Back to the half guard for this one. This is a black belt strategy that will keep getting you points on the scoreboard until an opponent taps out of shame. It is a great way to completely kill someone’s desire to ever compete again. Ok, I’m blowing it out of proportion, but bear with me. The half guard, particularly from the top is a very safe position to play. It is also way easier to pass compared to the closed gaur, or any open guard variety. As long as you develop a soul-crushing passing game against the half guar, you’ll be able to be a point-scoring machine in any IBJJF competition.
All you need to do is pass the half guard but forget about side control and all that jazz. Instead, head to the mount. A pass gets you three points, while mount gets you an additional four. That’s seven easy points with just one motion. BU that’s not the best part. You’ll never get a penalty for stalling form mount, as it is a position that’s on the top of the proverbial mountain. So, you can stay there as longa s you want. What you can do is let eth opponent get you back into the half guard at any point in time. The trick is to remain in the half guard for at least three seconds, preferably more. That’s when the referee considers the position as a guard, which means you can pass it again.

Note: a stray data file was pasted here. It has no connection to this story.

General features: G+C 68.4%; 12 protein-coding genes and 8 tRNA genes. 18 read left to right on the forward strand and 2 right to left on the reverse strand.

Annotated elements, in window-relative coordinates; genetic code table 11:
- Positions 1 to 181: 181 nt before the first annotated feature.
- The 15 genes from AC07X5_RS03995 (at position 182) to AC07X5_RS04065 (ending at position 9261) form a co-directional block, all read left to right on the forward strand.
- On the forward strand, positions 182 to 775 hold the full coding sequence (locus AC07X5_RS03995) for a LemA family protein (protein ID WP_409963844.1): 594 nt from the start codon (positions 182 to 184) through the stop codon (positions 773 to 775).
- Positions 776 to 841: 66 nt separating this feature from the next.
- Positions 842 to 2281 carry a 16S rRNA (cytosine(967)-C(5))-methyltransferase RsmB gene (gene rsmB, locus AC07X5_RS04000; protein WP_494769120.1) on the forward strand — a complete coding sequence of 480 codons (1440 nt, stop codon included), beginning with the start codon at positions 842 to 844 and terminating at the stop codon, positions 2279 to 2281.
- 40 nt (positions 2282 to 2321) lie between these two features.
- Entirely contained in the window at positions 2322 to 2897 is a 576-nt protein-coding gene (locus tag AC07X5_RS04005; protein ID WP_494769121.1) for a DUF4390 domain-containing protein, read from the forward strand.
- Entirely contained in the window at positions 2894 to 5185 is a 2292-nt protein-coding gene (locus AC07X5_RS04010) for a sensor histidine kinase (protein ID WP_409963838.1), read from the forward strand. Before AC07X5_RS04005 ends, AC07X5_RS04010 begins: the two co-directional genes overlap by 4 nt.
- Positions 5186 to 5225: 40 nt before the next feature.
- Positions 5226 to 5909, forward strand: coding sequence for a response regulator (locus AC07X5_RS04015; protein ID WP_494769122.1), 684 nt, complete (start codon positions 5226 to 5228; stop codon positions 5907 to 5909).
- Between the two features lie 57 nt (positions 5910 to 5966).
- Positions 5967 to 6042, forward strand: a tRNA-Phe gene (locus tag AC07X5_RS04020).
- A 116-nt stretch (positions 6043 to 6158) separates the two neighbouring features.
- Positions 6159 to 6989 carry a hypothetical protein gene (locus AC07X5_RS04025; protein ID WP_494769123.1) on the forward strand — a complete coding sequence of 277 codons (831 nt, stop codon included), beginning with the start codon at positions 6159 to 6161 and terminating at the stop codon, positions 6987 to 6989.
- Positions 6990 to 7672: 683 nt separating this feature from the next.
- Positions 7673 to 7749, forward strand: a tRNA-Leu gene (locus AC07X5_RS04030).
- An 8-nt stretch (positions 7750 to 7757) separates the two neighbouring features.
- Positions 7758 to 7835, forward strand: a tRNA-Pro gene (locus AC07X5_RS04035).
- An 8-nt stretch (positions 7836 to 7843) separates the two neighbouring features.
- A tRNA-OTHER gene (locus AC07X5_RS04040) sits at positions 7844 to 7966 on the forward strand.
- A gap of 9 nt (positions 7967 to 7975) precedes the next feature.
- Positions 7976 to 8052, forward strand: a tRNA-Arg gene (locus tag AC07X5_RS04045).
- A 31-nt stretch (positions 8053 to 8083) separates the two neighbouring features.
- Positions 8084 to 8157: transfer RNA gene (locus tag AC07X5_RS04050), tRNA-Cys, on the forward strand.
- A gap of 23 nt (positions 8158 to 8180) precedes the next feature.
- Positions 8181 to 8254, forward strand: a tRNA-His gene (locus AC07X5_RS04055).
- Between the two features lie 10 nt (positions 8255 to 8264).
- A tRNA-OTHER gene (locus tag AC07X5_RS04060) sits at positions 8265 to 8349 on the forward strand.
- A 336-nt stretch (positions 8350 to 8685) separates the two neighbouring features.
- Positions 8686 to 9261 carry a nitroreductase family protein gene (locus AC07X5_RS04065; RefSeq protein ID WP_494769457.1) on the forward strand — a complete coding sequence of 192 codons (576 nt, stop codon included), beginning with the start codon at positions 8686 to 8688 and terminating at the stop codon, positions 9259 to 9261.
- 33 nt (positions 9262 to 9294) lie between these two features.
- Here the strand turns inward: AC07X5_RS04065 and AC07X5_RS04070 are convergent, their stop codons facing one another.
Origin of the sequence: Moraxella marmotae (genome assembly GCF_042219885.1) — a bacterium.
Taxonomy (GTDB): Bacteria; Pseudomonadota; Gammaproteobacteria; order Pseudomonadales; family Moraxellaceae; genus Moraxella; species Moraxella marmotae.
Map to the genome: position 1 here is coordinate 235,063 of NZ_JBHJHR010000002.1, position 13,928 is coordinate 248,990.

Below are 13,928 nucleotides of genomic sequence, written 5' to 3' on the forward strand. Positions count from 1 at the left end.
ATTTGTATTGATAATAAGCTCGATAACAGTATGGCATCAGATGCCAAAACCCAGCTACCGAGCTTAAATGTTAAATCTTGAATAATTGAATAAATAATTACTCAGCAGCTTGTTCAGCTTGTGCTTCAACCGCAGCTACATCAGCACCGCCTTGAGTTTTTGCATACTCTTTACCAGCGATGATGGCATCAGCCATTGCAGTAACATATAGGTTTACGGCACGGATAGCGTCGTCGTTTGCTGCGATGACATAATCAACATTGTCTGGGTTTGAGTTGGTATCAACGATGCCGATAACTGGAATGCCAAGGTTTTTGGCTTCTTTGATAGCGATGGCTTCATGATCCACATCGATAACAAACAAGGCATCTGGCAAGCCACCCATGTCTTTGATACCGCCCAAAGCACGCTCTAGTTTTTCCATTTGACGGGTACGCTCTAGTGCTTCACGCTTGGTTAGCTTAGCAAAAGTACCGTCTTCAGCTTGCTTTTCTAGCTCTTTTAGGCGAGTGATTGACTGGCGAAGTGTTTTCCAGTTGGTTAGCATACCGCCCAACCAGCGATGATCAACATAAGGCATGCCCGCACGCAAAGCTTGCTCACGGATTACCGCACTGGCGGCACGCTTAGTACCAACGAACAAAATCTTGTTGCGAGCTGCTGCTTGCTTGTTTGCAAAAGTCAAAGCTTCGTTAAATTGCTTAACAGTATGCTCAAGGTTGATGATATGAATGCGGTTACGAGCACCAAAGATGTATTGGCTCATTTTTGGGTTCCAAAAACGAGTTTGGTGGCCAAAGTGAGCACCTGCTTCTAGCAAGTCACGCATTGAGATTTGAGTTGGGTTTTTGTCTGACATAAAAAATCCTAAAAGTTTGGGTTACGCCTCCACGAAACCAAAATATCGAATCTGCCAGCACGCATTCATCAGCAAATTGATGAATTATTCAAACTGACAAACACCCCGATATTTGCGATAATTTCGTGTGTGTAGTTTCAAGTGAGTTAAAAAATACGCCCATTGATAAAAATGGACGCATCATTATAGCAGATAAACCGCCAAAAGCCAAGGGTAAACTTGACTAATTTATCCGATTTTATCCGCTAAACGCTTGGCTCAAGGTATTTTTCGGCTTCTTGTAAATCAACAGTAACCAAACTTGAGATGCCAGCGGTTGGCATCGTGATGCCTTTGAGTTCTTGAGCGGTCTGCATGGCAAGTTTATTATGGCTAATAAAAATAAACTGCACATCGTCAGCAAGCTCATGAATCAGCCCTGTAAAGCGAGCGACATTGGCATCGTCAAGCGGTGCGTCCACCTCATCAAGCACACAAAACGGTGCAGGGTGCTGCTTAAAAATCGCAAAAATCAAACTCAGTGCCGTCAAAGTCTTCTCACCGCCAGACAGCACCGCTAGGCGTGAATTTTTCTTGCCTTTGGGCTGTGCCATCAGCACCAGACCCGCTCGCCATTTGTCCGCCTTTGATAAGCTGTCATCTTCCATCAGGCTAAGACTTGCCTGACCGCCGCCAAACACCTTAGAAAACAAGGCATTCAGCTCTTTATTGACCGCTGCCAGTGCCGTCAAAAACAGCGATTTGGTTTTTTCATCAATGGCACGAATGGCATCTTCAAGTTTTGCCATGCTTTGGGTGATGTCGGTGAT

Of course, your goal is the mount again and a further 7 points. Depending on how many times you do this sequence, you end up with seven-point more after each try. That’s a quick way to really rack up the points fro a comfortable win./ Plus, you’re on top all of the time.
Gi IBJJF Competition “Cheats”
Let’ stalk a bit about cheating on your way to the mats. Again, I’m using the word cheating quite loosely, as you’re not doing anything inherently illegal. In any major IBJJF competition, you have a guy/girl checking the Gi before you go and weigh in and step on the mats. The idea here ist o control everything in one spot and at the same time. In terms of weight cutting, there’s not a lot you can do apart from trying to shift your weight to the side. It may work with digital scales but won’t get you past older ones.
In terms of gi regulations, the IBJJF has strict ones. GI’s have to be of a certain length, as well as width in the sleeve and pants area. This is all in order to ensure fair grip fighting. It is also where you’d want to gain an advantage. One thing is the choice of Gi, to begin with. Rougher material, tighter-fitting Gis are the perfect competition ones. That said, the shorter you can have your sleeves the worse they’ll be fro maintaining grips. Since the IBJJF has a predictable system and a simple tool to measure such stuff, a simple thing is to shrug your shoulders as much as you can without looking like a hunchback. It’s a tried and tested method to sneak a tighter fitting Gi pst their checks.
These are just several examples of how you can game the system at any IBJJF competition. However, you should never use stuff like PEDs, stall in matches, send someone else instead of you to the weigh-ins, etc. There’s a point where gaming the system turns into full-blown cheating and it is not what we’re after. That said, any edge you can get, legally or almost legally, is completely acceptable. Let’s call ti thinking outside of the box. After all, BJJ is not fair anyway, is it?